Ratings level the playing field

The current economic and regulatory maelstrom is the primary reason why alternative risk companies have been approaching A.M. Best to secure a rating. A rating from Best can act as a levelling tool that can enhance comparability and benchmarking activities. To understand how, we need to digress a little. The rating assigned to an alternative risk company—whether large or small, onshore or offshore, one line of business or many—indicates the exact default rate as the equivalent letter rating assigned to a large global publicly traded insurer.

"Captives fared much better than the broader commercial insurance market during the ongoing economic crisis that started on September 15, 2008."

What does a rating from A.M. Best signify? A Best rating indicates our opinion as to the potential impairment probability for a given timeframe of up to 15 years. The higher the rating, the lower the impairment rate. For example, our opinion of the cumulative impairment probability of an ‘A-‘ (Excellent) rated company over a 10-year period is 5.05 percent, using current default tables. That means we believe a current ‘A-‘ (Excellent) rated company has a 5.05 percent chance of having its first official regulatory action taken by a domiciliary. Such actions include involuntary liquidations due to insolvency, as well as other regulatory processes such as supervision, rehabilitation, receivership, conservatorship, a ceaseand- desist order, suspension, licence revocation, administrative order, or any other action that restricts the insurance company’s freedom to conduct its business as normal. The impairment statistics that back up the A.M. Best rating are based on Best’s default statistics, which were gathered over a 30-year period. The rating is somewhat different from a general credit rating assigned to an issuer of public debt. The default definition for a general credit rating is generally determined as one or more missed interest payments or a bankruptcy filing.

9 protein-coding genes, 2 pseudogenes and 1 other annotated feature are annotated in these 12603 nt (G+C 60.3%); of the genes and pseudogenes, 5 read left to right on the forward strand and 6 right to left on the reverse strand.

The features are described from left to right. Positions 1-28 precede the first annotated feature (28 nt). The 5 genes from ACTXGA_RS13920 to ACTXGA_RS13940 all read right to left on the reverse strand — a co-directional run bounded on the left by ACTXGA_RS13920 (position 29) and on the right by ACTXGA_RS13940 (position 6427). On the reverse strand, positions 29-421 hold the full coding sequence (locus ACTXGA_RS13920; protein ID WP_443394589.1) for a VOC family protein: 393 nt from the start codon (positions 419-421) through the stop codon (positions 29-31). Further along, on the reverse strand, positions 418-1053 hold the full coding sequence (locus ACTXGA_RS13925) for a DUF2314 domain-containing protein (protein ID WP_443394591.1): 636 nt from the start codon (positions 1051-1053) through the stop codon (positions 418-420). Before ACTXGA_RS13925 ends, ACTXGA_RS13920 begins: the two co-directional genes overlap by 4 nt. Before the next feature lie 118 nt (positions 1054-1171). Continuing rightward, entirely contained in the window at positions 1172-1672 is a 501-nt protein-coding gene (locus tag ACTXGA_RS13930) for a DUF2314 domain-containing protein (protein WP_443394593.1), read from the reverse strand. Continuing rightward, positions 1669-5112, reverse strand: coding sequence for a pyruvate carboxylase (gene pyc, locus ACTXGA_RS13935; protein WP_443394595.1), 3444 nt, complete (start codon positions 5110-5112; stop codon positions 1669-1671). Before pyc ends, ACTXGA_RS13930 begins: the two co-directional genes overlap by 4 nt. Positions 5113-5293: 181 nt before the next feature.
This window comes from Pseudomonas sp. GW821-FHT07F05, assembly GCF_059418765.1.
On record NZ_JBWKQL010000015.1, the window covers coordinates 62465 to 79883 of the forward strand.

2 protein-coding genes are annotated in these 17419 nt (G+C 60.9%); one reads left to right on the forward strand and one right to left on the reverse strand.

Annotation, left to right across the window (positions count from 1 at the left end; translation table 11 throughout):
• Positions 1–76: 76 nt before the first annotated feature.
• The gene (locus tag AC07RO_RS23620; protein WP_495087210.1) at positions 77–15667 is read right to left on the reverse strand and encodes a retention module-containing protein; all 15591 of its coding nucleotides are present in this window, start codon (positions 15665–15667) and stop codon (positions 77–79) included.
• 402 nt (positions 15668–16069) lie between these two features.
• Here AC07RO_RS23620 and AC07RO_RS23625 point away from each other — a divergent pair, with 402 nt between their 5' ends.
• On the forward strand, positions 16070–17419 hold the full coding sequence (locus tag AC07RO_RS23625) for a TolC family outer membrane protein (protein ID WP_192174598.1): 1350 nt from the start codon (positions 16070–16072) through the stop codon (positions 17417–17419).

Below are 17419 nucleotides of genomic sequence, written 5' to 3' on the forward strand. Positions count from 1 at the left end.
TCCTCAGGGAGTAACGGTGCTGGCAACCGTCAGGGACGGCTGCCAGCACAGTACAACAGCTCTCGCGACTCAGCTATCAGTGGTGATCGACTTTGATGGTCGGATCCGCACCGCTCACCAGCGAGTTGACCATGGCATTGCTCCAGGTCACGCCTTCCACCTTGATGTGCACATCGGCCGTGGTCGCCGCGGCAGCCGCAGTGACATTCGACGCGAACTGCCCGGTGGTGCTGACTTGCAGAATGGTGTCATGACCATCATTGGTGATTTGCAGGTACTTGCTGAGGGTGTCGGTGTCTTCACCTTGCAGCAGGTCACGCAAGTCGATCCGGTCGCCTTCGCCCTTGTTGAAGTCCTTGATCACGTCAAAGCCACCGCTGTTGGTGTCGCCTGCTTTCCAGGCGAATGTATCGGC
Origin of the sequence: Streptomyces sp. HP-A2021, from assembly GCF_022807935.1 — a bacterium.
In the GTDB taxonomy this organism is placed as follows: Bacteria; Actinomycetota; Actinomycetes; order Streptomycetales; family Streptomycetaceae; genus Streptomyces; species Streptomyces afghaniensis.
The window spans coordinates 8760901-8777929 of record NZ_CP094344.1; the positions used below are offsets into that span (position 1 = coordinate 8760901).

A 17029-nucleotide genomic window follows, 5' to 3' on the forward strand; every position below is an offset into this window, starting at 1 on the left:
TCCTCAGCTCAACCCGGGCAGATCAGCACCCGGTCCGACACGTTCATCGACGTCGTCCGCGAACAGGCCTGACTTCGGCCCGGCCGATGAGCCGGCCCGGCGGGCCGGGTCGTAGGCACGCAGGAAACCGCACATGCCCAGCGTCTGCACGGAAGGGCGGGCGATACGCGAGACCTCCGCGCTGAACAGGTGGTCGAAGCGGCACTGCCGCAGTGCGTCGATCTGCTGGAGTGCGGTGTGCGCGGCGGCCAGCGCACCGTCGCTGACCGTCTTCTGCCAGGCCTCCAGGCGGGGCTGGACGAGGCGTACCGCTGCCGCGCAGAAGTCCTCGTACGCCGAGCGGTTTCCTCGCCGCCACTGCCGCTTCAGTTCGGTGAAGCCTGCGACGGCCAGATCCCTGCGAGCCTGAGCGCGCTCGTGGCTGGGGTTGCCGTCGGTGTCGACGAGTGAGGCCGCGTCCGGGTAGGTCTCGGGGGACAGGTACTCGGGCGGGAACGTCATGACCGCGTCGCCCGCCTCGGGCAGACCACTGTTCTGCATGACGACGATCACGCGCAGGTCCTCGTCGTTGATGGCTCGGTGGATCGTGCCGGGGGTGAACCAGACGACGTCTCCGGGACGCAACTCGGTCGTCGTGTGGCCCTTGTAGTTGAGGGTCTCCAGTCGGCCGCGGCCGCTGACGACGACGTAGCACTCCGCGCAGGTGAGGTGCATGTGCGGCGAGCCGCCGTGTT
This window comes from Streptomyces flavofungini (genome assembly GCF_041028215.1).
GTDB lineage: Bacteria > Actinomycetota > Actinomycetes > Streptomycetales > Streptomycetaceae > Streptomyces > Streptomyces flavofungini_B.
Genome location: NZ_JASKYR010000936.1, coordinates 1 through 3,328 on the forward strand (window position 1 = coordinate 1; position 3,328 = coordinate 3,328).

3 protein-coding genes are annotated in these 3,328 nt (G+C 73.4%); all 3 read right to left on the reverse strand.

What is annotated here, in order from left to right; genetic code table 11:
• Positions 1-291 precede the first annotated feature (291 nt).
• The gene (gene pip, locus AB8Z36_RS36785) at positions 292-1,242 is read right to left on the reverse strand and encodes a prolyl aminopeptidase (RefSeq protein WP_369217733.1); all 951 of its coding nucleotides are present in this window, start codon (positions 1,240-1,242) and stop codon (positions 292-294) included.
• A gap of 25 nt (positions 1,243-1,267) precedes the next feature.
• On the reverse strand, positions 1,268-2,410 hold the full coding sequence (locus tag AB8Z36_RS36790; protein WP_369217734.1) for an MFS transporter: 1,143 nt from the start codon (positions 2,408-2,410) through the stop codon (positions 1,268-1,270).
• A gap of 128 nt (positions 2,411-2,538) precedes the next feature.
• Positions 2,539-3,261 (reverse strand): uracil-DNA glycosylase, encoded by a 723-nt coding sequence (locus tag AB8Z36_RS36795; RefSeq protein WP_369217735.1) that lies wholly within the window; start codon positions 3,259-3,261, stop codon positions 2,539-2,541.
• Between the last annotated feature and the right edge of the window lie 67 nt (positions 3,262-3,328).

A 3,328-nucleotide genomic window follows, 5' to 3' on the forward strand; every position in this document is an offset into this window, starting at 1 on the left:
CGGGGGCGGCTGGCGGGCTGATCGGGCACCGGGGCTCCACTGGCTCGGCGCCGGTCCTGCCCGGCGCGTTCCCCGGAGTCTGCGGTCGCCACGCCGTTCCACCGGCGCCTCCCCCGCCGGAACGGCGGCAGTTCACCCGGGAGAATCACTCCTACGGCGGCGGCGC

A large part of the determination of a rating level for an alternative risk company, or any insurer for that matter, is the result of A.M. Best’s own proprietary capital model, Best’s Capital Adequacy Ratio (BCAR), which is subject to stress testing. A.M. Best believes that the rigour involved in attaining a secure rating (‘B+’ or above) goes a long way towards also fulfilling the requirements of RBC and the proposed Solvency II stress testing from a capital perspective. The Best rating is distinct because it addresses the uniqueness of the accounting and regulatory environments to which insurers are subject, thereby enhancing comparability and consistency and benchmarking activities.

For more information, visit A.M. Best’s website: www.ambest.com